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Genetically Engineered Food and the Sustainability of Health and the Environment

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Genetically Engineered Food and the Sustainability of Health and the Environment

Jennie Brooks

COR 3145

John F. Kennedy University

Fall 2006

People hold a very intimate relationship with food, whether it be for nourishment, a peace offering, trade, part of a religious practice, to provide a sense of community, or to satisfy a personal need. Its meanings are rooted deep within and are the foundations of many cultures. There was a time when humans were very connected to the food they ate. Not only did they know its origins, but they ate what was needed for survival. They were as much a part of earth as any other animal, although they had an intelligence to understand, appreciate, and respect all of nature's offerings. During the hunting and gathering era, fruits, vegetables, grains, and other food sources were abundant in nature. Humans had not only choices between types of food, but also thousands of varieties of one species.

However, as human populations grew and more civilized societies formed, various farming techniques were created, and a vast majority of these species became extinct to make way for the harvesting of a select few (Pringle, 2003, p. 38). Over time, it appears people began perceiving nature as something to control rather than to live within harmoniously. The goal was to make their lives easier even if it was at the expense of the environment. Technology began to be the main focus of most western societies. People became more and more disconnected to their natural resources, taking for granted nature's sacrifices so they could thrive.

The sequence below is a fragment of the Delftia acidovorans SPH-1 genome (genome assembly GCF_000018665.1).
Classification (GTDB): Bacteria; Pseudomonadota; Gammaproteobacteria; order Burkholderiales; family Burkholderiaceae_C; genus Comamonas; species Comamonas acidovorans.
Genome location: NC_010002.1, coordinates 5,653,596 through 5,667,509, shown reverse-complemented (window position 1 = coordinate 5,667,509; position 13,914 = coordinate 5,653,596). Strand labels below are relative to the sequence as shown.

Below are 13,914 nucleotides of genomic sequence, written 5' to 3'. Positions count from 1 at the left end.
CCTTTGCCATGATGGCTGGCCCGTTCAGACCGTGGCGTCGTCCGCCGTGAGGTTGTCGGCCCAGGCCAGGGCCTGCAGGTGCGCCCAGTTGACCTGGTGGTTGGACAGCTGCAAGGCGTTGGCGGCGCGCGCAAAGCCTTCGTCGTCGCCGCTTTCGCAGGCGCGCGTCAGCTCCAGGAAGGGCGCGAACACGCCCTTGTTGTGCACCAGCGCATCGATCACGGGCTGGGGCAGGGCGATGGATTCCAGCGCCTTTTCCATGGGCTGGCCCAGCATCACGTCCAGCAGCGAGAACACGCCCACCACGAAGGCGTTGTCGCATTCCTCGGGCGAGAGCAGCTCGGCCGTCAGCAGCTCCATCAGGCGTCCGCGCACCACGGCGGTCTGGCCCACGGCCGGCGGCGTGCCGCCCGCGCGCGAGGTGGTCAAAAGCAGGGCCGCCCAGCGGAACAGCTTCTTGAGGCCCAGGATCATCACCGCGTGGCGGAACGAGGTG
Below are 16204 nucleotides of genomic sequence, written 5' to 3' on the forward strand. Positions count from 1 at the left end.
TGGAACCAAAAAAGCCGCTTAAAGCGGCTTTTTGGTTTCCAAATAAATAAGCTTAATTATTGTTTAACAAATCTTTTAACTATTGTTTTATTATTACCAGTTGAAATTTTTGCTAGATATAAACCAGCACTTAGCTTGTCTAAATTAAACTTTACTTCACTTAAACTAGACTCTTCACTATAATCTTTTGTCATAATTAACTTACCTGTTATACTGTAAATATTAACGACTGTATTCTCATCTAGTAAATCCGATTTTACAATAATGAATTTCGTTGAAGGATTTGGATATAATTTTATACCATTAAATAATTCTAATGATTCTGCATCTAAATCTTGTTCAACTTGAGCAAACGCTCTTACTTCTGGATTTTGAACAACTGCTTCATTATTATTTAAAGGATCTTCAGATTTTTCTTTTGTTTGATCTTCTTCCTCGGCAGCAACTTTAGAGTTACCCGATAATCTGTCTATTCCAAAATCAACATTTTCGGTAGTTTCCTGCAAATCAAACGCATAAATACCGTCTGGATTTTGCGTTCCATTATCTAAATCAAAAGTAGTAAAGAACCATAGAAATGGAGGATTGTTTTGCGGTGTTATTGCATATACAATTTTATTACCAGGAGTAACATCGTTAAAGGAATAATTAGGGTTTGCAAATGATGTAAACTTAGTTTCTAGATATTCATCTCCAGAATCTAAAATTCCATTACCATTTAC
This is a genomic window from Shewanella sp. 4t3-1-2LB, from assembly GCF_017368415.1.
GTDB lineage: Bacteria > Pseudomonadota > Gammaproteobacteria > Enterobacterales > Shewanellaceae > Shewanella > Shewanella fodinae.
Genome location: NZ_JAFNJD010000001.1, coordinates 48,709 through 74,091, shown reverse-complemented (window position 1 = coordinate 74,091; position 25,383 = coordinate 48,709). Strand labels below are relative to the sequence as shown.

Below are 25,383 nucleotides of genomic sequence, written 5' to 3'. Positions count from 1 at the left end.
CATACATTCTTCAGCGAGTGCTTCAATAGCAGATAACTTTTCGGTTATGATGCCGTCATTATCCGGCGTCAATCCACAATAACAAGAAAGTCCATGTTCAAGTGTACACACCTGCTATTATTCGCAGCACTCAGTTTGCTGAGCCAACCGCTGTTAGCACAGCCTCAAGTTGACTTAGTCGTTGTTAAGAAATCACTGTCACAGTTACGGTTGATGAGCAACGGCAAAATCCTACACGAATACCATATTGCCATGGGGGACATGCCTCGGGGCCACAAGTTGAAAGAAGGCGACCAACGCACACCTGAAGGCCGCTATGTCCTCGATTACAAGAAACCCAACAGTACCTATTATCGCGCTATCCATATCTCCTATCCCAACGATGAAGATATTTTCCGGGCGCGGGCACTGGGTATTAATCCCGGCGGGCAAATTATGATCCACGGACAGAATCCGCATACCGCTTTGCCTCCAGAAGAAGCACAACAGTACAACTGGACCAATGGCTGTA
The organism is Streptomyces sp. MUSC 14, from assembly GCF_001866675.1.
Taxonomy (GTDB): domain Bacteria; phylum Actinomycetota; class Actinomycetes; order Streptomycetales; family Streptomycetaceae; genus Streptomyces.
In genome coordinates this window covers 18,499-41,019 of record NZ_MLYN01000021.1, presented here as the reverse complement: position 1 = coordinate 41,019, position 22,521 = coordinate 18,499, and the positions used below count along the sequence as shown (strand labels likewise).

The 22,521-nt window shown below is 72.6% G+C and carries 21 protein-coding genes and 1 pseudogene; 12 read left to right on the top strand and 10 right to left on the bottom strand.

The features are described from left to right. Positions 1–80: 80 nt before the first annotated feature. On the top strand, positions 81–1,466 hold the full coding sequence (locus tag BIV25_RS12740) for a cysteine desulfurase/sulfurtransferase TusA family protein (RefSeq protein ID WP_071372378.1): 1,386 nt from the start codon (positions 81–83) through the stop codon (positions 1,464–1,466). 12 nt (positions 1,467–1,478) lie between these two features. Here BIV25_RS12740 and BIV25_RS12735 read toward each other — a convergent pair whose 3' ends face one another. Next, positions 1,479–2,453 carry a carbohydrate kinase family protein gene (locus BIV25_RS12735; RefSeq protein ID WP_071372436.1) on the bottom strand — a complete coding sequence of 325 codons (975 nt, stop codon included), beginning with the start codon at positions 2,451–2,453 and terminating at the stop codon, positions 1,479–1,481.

Although technology has resulted in many profound benefits to humanity, such as breakthroughs in health care and prolonging the human lifespan, it has not come without a price. Perhaps one of the most notable areas is agriculture. As Pringle (2003) discussed, the dawn of the Green Revolution in the 1960s was a pivotal point in the history of agriculture as it marked the transcendence from traditional to monoculture methods of farming, and led to a vast increase in crop yields. To spawn these high yields, farmers began using fertilizers and pesticides containing chemicals, such as nitrogen which was left over from the making of World War II explosives. New irrigation systems were introduced and animals began replacing some of the human labor in order to handle the large crop fields (Pringle, 2003). The institution of monoculture agriculture provided significant food relief to starving nations after the war. However, not long after, farmers experienced a rude awakening when yields started to decline due to a number of unforeseen or unaddressed consequences. Although the salvation of millions of lives was a profound result of the dawn of the Green Revolution in the 1960s, little consideration was given to its future effects on the sustainability of the environment. The lack of food plant diversity eventually led to a number of problems, such as mass destruction of crops due to disease contraction and pesticide- resistant insects, chemically saturated and overly watered soils, and inevitably a decline in production yields (Pringle, 2003).